Now the largest independent developer in North America, Foundation 9 is well prepared for the transition to the next generation. By focusing on creating IP, not just games, the company is able to market its properties to other media besides interactive entertainment. In an exclusive interview, we speak with F9E CEO Jon Goldman about his company's business strategy.
There's no doubt that the impending console transition will be tough on some developers; video game budgets, which are already quite high, will consistently approach the $10-$20 million range. In order to stay on top of the game, independent developers will need to have a solid business strategy. One such strategy is to create and obtain a library of intellectual property that can be marketed to other industries in addition to being used for the development of games. Formed in April 2005, Foundation 9 Entertainment (F9E) has subscribed to this strategy and is now the largest independent developer in North America.
F9E develops properties for multiple media and merchandising opportunities, including video games for all platforms, comic books, film and television series, action figures and more. The company's five core brands include The Collective (Star Wars Episode III: Revenge of the Sith), Backbone Entertainment (Death Jr.), Pipeworks (Godzilla: Destroy All Monsters), ImaginEngine (World Poker Championship, Dora the Explorer: Fairytale Adventure ), and Digital Eclipse (Midway Arcade Treasures 1 & 2, Atari Anthology).
GameDAILY BIZ recently spoke with Foundation 9 CEO Jon Goldman about their approach to the market and the transition to next-gen.
"Our goal is to participate as more of a cross-media company that takes IP to interactive, traditional media and consumer products markets, but we're also continuing to do a lot of game development with publishers. There will probably never be a day when we turn down opportunities like Star Wars or even Dirty Harry," said Goldman.
He went on to explain that part of the reason Backbone and The Collective merged to start F9E was precisely to be able to handle the transition to next-gen: "Part of coming together to create a large company was to create the resource base that allows us to tackle that transition, to invest financially in it, to have the right number of individuals to put on teams; and so that kind of size and scale is absolutely critical on all fronts. Right now we've got a lot of future positions. We're looking forward to continue to grow the company to meet the needs of larger scale games."
F9E has been able to grow its core through acquisitions, and although Goldman would not specify, the acquisition hunt could continue in the near future. "If there are good opportunities out there, we'll definitely be taking a look," he said.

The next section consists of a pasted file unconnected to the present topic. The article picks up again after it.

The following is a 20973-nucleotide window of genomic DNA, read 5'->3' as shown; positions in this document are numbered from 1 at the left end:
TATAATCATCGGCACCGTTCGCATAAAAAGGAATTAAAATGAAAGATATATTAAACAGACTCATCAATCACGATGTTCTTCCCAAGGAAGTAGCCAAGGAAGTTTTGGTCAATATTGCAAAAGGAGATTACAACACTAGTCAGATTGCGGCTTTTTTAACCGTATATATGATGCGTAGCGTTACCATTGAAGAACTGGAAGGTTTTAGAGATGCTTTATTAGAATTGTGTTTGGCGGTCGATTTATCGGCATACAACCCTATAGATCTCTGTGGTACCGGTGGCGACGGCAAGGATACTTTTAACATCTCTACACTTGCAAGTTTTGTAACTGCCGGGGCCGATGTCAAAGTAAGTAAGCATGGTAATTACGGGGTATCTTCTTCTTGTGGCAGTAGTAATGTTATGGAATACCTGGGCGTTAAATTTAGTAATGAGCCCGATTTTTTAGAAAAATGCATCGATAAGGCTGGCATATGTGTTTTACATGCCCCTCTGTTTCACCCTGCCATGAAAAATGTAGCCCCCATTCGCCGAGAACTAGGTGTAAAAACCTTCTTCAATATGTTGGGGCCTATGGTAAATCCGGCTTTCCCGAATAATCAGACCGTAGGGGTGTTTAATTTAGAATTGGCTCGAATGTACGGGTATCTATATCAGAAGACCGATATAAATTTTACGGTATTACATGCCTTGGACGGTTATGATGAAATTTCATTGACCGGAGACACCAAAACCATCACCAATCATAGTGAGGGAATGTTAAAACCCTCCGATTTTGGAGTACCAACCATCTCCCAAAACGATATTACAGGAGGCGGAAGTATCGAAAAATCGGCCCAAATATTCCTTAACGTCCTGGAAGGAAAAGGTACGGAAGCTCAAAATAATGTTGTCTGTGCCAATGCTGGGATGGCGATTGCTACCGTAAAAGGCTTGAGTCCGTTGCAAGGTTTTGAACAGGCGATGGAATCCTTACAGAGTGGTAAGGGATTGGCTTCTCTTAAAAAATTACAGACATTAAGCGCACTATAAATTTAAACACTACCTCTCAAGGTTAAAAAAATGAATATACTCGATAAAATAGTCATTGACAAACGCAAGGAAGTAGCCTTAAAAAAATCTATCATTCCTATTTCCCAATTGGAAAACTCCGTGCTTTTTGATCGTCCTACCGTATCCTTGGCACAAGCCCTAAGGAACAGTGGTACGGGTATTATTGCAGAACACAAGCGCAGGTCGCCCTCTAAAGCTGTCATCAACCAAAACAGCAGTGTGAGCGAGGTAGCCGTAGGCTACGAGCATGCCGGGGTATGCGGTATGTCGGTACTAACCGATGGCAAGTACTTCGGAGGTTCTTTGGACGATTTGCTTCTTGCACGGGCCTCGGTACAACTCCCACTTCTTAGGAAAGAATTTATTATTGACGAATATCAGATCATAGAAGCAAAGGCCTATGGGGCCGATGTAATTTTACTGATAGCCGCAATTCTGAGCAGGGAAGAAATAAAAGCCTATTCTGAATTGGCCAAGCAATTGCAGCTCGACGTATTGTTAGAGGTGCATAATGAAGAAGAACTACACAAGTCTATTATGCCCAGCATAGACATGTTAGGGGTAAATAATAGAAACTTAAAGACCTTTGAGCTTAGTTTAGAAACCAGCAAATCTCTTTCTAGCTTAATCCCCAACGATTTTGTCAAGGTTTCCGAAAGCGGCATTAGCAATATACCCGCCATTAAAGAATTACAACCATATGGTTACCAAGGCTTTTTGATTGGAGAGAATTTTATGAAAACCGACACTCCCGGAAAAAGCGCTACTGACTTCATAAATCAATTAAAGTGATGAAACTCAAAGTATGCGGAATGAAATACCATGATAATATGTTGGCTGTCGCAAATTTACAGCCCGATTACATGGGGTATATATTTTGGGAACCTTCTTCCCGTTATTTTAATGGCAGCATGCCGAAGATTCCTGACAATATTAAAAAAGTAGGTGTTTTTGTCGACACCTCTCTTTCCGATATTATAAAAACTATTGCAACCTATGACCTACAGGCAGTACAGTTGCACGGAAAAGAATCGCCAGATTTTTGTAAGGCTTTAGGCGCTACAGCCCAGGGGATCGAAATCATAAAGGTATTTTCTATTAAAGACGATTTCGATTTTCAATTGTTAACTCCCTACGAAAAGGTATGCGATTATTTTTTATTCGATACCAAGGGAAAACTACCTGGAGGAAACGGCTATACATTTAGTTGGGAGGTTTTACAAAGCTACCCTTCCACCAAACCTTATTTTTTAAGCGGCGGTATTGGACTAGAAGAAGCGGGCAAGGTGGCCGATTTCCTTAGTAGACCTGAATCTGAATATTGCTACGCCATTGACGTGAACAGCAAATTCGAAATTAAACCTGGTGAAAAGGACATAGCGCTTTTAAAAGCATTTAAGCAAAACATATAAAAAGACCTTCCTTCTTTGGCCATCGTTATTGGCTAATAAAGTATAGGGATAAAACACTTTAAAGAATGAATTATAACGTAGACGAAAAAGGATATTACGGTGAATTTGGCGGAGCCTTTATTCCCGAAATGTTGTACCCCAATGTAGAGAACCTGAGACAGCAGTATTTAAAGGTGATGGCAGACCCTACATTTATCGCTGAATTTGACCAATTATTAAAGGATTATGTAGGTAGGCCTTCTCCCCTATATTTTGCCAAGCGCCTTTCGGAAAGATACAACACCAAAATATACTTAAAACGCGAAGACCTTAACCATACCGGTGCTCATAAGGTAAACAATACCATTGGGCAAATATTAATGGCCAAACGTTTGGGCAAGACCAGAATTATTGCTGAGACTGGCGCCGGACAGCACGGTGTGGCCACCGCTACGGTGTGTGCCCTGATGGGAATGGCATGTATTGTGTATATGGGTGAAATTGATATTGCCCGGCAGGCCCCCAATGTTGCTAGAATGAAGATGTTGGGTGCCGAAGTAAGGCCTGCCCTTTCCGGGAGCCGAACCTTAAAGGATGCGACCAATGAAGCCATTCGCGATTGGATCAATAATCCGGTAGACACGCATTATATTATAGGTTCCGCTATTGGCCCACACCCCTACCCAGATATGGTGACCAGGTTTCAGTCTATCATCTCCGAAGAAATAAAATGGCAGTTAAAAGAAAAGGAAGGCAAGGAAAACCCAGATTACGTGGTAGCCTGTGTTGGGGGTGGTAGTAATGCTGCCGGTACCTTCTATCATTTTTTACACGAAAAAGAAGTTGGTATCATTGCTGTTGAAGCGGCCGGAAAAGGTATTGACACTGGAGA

Bringing games to Hollywood and vice versa
Foundation 9 also has the added advantage of having a minority stake in Circle of Confusion, the production management company that represents directors, screenwriters, novelists and comic book creators—they worked with the Wachowski brothers on The Matrix trilogy. This gives F9E the insider access it needs in order to bring its properties to Hollywood, or to bring Hollywood properties to the interactive entertainment arena.
"It works both ways," Goldman explained. "We're working with Hollywood creators early in the process to make sure ideas they're working on as well make sense for the game industry and not just when it's too late to license to publishers. So we think that's an exciting opportunity, not just for us, but also for publishers who would ordinarily miss out potentially on exciting licenses... we'll get busy with it a little bit earlier in the development so it has some care put into it."
Pull vs. Push
Goldman made it clear, however, that F9E doesn't aggressively push IP on companies; rather, they try to forge relationships that will automatically draw people to want to work with the IP. "Instead of us saying, 'This is going to be the next big thing,' we try to put together a set of relationships such as Circle of Confusion, such as our consumer products partners, where when we see a bunch of different groups getting behind something... the property naturally gets pulled forth by an early audience," he said.
"In the case of Death Jr., it started with an enthusiastic group at Comic-Con and then building up the comic book; that's part of our strategy, to create what we're calling 'authentic marketing' for a project by getting other relevant products, other toes in the water in other media and seeing if there's actual consumer interest and then at that point we'll pour more resources into it. And I think that's different from organizations that are trying to make picks or make bets... The next things we'll put money on are the things consumers respond to, not things that just happen to be our favorite flavor of the moment," Goldman explained.
Although Backbone's Death Jr. could have fared a bit better critically, we were told that sales were "ahead of projections" to date, and from an IP standpoint F9E considers it quite successful—and that's all that really matters.
"If you look at it more as an IP franchise as opposed to a PSP game, we've got a very successful comic book that's gone into reprint, it's going to be put into a graphic novelization, we've got collectible toys coming out, we've got apparel and sometime later in the fall we'll have body jewelry. In the meantime, there'll be more Death Jr. games coming out," Goldman said.
Looking ahead, F9E's The Collective is currently developing a game based on the Dirty Harry film franchise for next-gen consoles. F9E is also working on some as yet unannounced next-gen opportunities at its Vancouver studio.